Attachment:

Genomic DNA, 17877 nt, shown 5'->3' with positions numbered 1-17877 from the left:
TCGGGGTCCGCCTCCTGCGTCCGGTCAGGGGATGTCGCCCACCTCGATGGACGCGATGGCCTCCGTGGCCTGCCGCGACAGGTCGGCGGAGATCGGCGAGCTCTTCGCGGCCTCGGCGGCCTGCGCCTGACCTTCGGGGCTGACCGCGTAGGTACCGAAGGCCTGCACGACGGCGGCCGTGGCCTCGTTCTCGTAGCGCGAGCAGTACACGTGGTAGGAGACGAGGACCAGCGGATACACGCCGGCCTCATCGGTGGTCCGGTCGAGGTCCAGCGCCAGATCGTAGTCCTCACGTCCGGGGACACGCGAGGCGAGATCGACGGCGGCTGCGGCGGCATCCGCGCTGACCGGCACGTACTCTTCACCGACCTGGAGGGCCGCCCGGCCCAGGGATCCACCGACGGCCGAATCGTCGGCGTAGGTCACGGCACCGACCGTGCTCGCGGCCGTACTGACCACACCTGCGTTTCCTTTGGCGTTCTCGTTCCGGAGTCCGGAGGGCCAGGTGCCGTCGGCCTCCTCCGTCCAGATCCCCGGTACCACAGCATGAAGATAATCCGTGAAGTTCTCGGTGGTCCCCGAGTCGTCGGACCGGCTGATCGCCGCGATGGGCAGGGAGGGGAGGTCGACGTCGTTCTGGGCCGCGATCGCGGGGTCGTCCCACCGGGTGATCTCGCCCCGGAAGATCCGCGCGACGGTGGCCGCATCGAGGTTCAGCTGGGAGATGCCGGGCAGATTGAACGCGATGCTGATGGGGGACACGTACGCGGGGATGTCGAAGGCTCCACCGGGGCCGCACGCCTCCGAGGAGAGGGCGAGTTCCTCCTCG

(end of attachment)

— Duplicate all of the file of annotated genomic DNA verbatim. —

Genomic DNA, 17877 nt, shown 5'->3' with positions numbered 1-17877 from the left:
TCGGGGTCCGCCTCCTGCGTCCGGTCAGGGGATGTCGCCCACCTCGATGGACGCGATGGCCTCCGTGGCCTGCCGCGACAGGTCGGCGGAGATCGGCGAGCTCTTCGCGGCCTCGGCGGCCTGCGCCTGACCTTCGGGGCTGACCGCGTAGGTACCGAAGGCCTGCACGACGGCGGCCGTGGCCTCGTTCTCGTAGCGCGAGCAGTACACGTGGTAGGAGACGAGGACCAGCGGATACACGCCGGCCTCATCGGTGGTCCGGTCGAGGTCCAGCGCCAGATCGTAGTCCTCACGTCCGGGGACACGCGAGGCGAGATCGACGGCGGCTGCGGCGGCATCCGCGCTGACCGGCACGTACTCTTCACCGACCTGGAGGGCCGCCCGGCCCAGGGATCCACCGACGGCCGAATCGTCGGCGTAGGTCACGGCACCGACCGTGCTCGCGGCCGTACTGACCACACCTGCGTTTCCTTTGGCGTTCTCGTTCCGGAGTCCGGAGGGCCAGGTGCCGTCGGCCTCCTCCGTCCAGATCCCCGGTACCACAGCATGAAGATAATCCGTGAAGTTCTCGGTGGTCCCCGAGTCGTCGGACCGGCTGATCGCCGCGATGGGCAGGGAGGGGAGGTCGACGTCGTTCTGGGCCGCGATCGCGGGGTCGTCCCACCGGGTGATCTCGCCCCGGAAGATCCGCGCGACGGTGGCCGCATCGAGGTTCAGCTGGGAGATGCCGGGCAGATTGAACGCGATGCTGATGGGGGACACGTACGCGGGGATGTCGAAGGCTCCACCGGGGCCGCACGCCTCCGAGGAGAGGGCGAGTTCCTCCTCG